When actor Alyssa Milano first used the MeToo hashtag following the allegations of sexual harassment against Harvey Weinstein it was tweeted more than 12 million times. Within weeks, the hashtag became a movement.
The commentator, Van Badham, called it a “Twitter-facilitated experience of ‘collective deshaming’” as women all over the world turned a private torment into a public crime. The sense of relief and solidarity as women spoke up through their social media accounts was palpable.
The fact that we are still speaking about it nearly two years on, however, is also down to the role that the media has played over that time. Responding to #MeToo, the media has not only added to the authority of the movement, but it has also amplified it.
A report by the Women’s Media Center in the US showed that the amount of coverage around sexual assault and abuse had significantly increased since the Milano tweet (up 30%). What’s more, the study found that stories beyond sexual harassment had also been given more prominence as a result of the #MeToo movement. “After October 2017, media began to more commonly write about issues that particularly pertain to women – such as reproductive health and the wage gap,” it said.
Nearly two years on from Alyssa Milano’s first tweet, the BBC has a webpage dedicated to #MeToo, with new posts appearing on an almost daily basis. It is the same with The Guardian and no doubt others. The world has changed and the media has a central role.
Media coverage has an impact on how society perceives an issue like sexual harassment. It has the power to shift cultural standards with the stories it prints and how both the perpetrators and the victims are presented.
A good illustration of this is in the language used. A victim is now a ‘survivor’. The word ‘harassment’ is less likely to be used than ‘assault’. It is clear that the way the media reports sexual violence or misconduct has changed, but so has our reaction to the language used. We are less likely to tolerate thoughtless statements, calling out the casual bias that can pervade everyday conversation.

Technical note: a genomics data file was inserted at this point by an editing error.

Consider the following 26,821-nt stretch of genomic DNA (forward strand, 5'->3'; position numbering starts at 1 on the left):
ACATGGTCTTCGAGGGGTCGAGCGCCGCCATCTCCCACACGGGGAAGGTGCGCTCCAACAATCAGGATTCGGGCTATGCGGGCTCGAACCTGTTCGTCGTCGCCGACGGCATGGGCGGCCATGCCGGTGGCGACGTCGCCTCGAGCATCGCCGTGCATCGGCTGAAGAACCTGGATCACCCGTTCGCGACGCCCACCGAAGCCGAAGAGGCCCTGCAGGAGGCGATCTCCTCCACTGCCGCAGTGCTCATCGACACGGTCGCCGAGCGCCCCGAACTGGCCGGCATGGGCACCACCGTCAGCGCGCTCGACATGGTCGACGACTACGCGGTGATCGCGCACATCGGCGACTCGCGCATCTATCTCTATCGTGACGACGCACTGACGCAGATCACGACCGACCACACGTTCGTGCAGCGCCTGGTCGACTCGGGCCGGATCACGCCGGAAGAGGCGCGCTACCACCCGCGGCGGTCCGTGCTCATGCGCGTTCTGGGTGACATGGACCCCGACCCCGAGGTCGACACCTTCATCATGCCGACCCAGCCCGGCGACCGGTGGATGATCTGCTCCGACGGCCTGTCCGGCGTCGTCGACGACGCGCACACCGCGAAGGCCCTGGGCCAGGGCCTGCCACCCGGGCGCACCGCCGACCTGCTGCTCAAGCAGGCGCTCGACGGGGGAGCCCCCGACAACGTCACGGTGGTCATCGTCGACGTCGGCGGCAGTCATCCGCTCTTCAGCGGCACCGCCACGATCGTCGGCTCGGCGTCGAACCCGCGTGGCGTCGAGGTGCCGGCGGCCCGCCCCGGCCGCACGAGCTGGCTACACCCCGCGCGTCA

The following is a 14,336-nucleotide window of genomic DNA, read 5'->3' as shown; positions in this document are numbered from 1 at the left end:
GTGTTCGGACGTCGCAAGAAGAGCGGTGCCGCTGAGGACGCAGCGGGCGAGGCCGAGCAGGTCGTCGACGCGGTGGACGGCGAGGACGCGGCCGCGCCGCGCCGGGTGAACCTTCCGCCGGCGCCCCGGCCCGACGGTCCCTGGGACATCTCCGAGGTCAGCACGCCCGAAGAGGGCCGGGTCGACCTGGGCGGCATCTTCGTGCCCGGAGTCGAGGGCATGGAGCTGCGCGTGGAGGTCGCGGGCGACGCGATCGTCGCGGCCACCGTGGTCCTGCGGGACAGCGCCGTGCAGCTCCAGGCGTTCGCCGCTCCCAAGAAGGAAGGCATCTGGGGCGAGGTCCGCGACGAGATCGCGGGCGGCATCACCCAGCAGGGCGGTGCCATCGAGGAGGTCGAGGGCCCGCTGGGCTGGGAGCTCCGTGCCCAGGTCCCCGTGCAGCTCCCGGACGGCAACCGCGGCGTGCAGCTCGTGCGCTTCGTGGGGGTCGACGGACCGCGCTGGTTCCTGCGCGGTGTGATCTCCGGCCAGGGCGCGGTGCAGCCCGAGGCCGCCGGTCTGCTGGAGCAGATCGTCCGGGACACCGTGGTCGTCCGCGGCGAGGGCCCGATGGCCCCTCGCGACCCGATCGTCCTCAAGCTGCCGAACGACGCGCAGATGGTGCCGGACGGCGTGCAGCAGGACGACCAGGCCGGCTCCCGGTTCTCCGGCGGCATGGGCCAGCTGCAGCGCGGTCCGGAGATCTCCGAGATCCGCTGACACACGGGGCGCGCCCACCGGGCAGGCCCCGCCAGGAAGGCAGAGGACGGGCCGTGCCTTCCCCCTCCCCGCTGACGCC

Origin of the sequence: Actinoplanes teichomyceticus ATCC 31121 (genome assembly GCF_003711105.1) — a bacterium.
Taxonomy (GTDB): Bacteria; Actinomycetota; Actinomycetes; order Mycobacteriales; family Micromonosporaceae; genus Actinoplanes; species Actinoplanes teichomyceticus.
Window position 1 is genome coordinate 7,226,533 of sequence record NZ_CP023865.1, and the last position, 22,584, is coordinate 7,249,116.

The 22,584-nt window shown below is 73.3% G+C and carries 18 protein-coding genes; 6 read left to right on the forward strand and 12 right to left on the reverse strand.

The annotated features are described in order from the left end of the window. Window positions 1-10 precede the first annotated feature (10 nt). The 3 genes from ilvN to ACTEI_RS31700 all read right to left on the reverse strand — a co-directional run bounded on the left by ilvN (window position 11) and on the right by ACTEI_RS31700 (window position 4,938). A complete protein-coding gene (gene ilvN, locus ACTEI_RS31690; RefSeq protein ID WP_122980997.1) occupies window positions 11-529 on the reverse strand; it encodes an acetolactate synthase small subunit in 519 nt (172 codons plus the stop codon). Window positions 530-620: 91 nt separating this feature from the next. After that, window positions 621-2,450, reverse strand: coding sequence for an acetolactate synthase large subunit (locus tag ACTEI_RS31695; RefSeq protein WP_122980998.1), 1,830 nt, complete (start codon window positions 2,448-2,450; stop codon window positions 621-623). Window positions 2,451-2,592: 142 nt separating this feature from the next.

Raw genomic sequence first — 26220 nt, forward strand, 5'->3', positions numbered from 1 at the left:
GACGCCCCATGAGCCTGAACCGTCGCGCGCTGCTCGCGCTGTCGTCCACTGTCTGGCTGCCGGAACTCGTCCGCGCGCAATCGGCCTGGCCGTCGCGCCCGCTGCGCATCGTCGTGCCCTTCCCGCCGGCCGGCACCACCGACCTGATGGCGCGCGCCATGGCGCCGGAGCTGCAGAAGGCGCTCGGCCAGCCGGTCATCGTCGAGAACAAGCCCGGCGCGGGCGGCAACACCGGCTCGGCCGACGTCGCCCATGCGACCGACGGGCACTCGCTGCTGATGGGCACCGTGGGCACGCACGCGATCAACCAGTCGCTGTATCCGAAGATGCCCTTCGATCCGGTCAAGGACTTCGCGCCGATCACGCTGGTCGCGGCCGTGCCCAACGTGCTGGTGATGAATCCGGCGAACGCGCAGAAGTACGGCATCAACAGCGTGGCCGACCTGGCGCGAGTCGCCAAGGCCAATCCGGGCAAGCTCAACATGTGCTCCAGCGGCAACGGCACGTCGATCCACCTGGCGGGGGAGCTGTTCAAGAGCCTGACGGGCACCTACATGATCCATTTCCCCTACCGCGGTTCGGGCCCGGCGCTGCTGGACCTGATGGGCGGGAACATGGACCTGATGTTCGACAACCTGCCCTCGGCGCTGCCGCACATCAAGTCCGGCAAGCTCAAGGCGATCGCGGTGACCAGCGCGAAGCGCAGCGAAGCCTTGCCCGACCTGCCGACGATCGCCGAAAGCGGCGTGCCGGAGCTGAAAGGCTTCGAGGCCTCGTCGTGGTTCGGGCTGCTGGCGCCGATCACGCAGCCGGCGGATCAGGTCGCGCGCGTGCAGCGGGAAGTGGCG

If you haven’t seen Niamh O’Grady’s rant about a casting agency’s ad for a woman ‘in her late 30s, still attractive’, I recommend that you do. It shows how easily society slips into appalling characterisation, which in this case suggests that if you’re 40 and a woman, you clearly have no appeal whatsoever.
As we look ahead to another International Women’s Day on Friday, the responsibility the media has to men (still half of the population) is also beginning to be aired. Language that emancipates women cannot subdue a new generation of boys and young men. One critic pulled up Oprah Winfrey for a speech that referred to the lots of wonderful women, but only some phenomenal men as hardly encouraging for her young son.
The Times columnist Hugo Rifkind wrote an interesting article on the recent furore over Ryan Adams. On the one hand, ‘Hurricane’ Adams’ behaviour (bar the one allegation of online grooming) could be put down to ‘rock and roll’, but that didn’t make it fair or excuse the assumption that Adams could do whatever he wanted. That’s what #MeToo is fighting against. A prolific media commentator, Rifkind gets it, and concludes, men “need to step back and realise this simply isn’t our tune” and it can’t be tweaked.
From a woman’s perspective, #MeToo has been the catalyst for the media to give voice to issues that were previously taboo. The media is not perfect, but it makes a difference as we recalibrate, and adjust, and our culture corrects itself for true gender equality.